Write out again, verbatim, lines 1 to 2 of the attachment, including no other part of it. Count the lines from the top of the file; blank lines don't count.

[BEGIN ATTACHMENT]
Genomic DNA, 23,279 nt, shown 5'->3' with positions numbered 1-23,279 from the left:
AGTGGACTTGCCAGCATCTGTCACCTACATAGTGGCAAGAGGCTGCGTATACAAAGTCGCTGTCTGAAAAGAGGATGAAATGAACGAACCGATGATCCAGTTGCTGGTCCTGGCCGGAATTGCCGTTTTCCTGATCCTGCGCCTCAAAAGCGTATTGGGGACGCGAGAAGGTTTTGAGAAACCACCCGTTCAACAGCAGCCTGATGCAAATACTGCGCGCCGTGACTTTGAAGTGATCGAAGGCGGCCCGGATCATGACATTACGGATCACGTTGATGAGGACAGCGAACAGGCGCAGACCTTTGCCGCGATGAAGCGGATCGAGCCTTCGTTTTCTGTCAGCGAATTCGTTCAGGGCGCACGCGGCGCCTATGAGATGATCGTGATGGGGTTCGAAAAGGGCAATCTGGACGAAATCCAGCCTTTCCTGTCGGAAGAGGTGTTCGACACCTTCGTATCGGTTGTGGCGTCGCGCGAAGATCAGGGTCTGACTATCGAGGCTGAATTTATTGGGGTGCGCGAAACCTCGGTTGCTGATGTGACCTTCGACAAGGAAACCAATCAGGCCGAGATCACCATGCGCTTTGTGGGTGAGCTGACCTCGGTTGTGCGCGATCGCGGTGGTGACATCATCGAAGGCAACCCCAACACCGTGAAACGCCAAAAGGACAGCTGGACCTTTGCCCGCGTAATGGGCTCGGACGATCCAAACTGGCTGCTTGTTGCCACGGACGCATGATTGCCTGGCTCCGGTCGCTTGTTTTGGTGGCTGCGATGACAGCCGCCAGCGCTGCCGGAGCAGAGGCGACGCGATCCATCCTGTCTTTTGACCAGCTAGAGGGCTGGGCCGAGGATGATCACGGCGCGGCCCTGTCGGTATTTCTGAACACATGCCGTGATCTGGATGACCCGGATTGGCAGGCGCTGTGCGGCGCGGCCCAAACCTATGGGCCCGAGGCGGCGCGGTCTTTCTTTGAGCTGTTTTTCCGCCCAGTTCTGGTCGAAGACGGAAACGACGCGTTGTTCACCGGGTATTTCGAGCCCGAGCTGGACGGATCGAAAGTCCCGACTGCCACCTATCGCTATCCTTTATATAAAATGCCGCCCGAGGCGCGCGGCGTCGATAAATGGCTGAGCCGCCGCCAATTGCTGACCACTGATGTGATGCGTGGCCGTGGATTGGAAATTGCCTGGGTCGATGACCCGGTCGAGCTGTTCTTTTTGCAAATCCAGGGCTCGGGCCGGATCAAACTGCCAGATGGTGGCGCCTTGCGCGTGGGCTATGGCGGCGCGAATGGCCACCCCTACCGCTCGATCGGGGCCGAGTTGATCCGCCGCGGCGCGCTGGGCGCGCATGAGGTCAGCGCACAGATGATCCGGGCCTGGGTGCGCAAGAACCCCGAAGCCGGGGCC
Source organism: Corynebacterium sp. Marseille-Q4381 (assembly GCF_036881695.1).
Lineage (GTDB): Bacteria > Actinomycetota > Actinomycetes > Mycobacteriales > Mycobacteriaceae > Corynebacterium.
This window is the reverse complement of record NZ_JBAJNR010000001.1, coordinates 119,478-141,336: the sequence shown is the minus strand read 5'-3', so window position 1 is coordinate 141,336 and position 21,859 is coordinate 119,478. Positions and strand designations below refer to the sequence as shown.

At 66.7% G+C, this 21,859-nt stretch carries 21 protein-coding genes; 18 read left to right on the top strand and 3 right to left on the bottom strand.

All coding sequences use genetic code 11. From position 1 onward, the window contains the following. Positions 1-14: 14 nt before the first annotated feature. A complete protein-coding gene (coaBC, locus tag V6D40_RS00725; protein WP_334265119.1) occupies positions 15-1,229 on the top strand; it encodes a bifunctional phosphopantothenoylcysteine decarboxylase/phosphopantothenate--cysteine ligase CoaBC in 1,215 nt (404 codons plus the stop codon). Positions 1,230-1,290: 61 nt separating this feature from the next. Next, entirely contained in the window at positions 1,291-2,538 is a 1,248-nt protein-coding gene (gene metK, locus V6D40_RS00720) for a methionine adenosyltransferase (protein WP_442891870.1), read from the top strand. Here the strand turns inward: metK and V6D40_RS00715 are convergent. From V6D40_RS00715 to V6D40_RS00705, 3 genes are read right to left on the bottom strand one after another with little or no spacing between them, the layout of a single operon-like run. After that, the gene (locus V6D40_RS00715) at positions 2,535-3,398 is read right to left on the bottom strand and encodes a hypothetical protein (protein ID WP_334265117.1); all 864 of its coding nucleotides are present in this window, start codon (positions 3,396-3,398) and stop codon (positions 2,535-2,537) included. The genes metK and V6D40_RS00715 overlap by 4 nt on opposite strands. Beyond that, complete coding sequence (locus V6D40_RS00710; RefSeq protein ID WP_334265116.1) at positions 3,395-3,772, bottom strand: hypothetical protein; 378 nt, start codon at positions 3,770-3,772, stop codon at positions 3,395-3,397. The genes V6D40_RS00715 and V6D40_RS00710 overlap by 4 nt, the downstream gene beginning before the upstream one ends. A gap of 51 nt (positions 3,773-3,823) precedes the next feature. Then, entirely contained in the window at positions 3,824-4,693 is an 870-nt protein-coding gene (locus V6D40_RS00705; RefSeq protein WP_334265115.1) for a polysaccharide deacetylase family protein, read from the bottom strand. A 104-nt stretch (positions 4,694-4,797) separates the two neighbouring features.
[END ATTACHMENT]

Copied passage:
Genomic DNA, 23,279 nt, shown 5'->3' with positions numbered 1-23,279 from the left:
AGTGGACTTGCCAGCATCTGTCACCTACATAGTGGCAAGAGGCTGCGTATACAAAGTCGCTGTCTGAAAAGAGGATGAAATGAACGAACCGATGATCCAGTTGCTGGTCCTGGCCGGAATTGCCGTTTTCCTGATCCTGCGCCTCAAAAGCGTATTGGGGACGCGAGAAGGTTTTGAGAAACCACCCGTTCAACAGCAGCCTGATGCAAATACTGCGCGCCGTGACTTTGAAGTGATCGAAGGCGGCCCGGATCATGACATTACGGATCACGTTGATGAGGACAGCGAACAGGCGCAGACCTTTGCCGCGATGAAGCGGATCGAGCCTTCGTTTTCTGTCAGCGAATTCGTTCAGGGCGCACGCGGCGCCTATGAGATGATCGTGATGGGGTTCGAAAAGGGCAATCTGGACGAAATCCAGCCTTTCCTGTCGGAAGAGGTGTTCGACACCTTCGTATCGGTTGTGGCGTCGCGCGAAGATCAGGGTCTGACTATCGAGGCTGAATTTATTGGGGTGCGCGAAACCTCGGTTGCTGATGTGACCTTCGACAAGGAAACCAATCAGGCCGAGATCACCATGCGCTTTGTGGGTGAGCTGACCTCGGTTGTGCGCGATCGCGGTGGTGACATCATCGAAGGCAACCCCAACACCGTGAAACGCCAAAAGGACAGCTGGACCTTTGCCCGCGTAATGGGCTCGGACGATCCAAACTGGCTGCTTGTTGCCACGGACGCATGATTGCCTGGCTCCGGTCGCTTGTTTTGGTGGCTGCGATGACAGCCGCCAGCGCTGCCGGAGCAGAGGCGACGCGATCCATCCTGTCTTTTGACCAGCTAGAGGGCTGGGCCGAGGATGATCACGGCGCGGCCCTGTCGGTATTTCTGAACACATGCCGTGATCTGGATGACCCGGATTGGCAGGCGCTGTGCGGCGCGGCCCAAACCTATGGGCCCGAGGCGGCGCGGTCTTTCTTTGAGCTGTTTTTCCGCCCAGTTCTGGTCGAAGACGGAAACGACGCGTTGTTCACCGGGTATTTCGAGCCCGAGCTGGACGGATCGAAAGTCCCGACTGCCACCTATCGCTATCCTTTATATAAAATGCCGCCCGAGGCGCGCGGCGTCGATAAATGGCTGAGCCGCCGCCAATTGCTGACCACTGATGTGATGCGTGGCCGTGGATTGGAAATTGCCTGGGTCGATGACCCGGTCGAGCTGTTCTTTTTGCAAATCCAGGGCTCGGGCCGGATCAAACTGCCAGATGGTGGCGCCTTGCGCGTGGGCTATGGCGGCGCGAATGGCCACCCCTACCGCTCGATCGGGGCCGAGTTGATCCGCCGCGGCGCGCTGGGCGCGCATGAGGTCAGCGCACAGATGATCCGGGCCTGGGTGCGCAAGAACCCCGAAGCCGGGGCC